The European Commission said on January 22 that it has fined Mastercard a total of 570.6 million euro for limiting the possibility for merchants to benefit from better conditions offered by banks established elsewhere in the EU single market, in breach of the bloc’s antitrust rules.
The Commission’s investigation, launched in 2013, found that Mastercard’s rules prevented retailers from potentially benefitting from lower interchange fees, requiring banks to always apply the rates in the country where the retailer was located.
“European consumers use payment cards every day, when they buy food or clothes or make purchases online. By preventing merchants from shopping around for better conditions offered by banks in other member states, Mastercard’s rules artificially raised the costs of card payments, harming consumers and retailers in the EU,” European competition commission Margrethe Vestager said in a statement.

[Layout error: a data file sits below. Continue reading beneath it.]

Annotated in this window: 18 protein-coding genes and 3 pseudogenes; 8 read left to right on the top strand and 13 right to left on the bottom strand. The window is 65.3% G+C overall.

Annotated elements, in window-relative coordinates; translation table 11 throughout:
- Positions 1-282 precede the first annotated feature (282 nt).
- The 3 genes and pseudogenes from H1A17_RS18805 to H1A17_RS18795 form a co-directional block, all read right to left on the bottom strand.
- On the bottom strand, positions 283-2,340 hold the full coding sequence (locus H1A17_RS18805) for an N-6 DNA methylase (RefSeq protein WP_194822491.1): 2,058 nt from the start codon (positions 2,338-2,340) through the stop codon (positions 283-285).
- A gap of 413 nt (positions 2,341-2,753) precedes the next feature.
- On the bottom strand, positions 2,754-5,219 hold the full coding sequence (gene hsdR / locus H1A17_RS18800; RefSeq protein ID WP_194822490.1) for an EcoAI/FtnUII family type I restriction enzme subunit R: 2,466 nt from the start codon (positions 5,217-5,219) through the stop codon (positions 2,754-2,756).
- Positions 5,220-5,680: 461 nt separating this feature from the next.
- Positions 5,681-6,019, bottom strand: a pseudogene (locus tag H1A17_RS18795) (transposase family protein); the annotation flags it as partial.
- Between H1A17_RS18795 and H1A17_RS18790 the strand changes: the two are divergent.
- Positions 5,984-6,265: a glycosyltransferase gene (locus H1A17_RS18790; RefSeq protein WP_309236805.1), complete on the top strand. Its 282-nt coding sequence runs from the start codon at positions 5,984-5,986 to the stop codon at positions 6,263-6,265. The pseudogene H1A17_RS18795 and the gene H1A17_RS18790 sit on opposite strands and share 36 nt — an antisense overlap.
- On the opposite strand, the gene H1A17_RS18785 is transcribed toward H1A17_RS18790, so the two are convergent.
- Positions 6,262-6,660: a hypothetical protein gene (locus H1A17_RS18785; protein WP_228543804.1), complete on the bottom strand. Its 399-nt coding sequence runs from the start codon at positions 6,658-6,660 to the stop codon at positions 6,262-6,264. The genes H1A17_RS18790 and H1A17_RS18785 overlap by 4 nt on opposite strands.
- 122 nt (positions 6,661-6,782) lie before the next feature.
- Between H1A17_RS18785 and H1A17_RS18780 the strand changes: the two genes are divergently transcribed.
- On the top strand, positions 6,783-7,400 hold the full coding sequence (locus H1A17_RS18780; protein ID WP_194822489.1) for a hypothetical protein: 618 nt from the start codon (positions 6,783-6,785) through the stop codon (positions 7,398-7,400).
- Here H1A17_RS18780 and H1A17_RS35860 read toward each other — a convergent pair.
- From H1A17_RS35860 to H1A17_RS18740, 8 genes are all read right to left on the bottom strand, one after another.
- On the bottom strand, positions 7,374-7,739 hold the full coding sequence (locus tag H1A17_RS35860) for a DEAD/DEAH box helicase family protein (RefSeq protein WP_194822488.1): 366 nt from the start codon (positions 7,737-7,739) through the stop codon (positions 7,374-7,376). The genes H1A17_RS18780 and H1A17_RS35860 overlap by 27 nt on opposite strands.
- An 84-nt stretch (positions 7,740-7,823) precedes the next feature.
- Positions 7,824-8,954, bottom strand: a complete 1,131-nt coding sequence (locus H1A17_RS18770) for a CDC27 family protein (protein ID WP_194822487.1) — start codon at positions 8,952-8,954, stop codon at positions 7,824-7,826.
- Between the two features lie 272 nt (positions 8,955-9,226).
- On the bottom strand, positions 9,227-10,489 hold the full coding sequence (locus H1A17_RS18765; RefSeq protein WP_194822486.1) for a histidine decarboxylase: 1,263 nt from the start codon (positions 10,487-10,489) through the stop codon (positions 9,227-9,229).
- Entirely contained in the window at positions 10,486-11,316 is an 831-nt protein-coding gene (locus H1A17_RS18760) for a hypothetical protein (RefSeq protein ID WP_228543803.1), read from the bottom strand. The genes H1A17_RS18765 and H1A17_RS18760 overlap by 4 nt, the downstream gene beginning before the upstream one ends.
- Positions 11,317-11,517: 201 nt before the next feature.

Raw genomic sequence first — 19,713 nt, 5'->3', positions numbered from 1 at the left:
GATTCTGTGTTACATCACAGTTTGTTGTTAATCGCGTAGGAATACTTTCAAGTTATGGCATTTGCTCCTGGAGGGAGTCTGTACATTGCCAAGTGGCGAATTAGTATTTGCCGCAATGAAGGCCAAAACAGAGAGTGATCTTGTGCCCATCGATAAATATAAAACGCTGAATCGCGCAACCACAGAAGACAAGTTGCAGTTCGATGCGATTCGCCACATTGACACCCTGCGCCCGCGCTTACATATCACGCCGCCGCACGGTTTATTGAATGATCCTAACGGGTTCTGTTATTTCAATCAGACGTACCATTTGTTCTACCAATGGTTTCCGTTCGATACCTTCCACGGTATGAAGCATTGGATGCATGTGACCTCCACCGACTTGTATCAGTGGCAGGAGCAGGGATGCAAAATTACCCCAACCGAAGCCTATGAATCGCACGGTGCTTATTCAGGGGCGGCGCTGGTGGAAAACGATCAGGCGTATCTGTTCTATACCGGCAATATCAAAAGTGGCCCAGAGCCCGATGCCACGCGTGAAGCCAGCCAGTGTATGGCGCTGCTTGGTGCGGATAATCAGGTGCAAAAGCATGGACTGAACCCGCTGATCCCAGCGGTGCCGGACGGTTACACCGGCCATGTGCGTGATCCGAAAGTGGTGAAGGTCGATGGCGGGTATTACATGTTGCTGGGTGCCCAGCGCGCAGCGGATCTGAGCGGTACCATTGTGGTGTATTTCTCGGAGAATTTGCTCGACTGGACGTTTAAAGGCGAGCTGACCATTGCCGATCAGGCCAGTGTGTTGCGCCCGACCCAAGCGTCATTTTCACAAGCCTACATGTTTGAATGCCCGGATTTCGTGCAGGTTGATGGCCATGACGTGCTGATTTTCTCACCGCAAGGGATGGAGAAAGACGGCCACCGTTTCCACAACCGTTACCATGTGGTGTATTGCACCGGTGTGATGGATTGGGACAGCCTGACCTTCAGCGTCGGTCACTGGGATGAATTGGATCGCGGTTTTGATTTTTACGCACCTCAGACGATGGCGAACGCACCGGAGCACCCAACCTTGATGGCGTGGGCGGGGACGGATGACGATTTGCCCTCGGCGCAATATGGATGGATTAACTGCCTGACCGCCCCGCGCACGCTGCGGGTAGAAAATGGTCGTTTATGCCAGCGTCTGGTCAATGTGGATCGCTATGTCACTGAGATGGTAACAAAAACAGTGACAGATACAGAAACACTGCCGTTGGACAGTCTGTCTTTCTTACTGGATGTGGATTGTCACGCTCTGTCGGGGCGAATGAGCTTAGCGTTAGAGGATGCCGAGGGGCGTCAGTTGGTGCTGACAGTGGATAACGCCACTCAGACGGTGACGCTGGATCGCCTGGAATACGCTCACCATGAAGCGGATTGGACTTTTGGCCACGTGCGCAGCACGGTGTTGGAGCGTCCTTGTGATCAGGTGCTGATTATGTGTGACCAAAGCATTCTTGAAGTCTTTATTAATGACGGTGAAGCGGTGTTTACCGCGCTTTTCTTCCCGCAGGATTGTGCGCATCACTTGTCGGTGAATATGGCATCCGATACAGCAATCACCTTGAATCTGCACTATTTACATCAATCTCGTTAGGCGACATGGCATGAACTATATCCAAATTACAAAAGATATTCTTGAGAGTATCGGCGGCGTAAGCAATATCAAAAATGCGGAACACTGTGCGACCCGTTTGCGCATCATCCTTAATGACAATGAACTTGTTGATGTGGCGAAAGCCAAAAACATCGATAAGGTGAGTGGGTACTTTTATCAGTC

As a result, retailers paid more in bank services to receive card payments, leading to higher prices for retailers and consumers, limiting cross-border competition and causing an artificial segmentation of the single market, the EC said.
Mastercard later amended its rules in line with the interchange fee regulation and co-operated with the Commission, acknowledging the facts and the infringements of EU rules. In return, the EC said it granted Mastercard a 10 per cent reduction of the fine that was levied.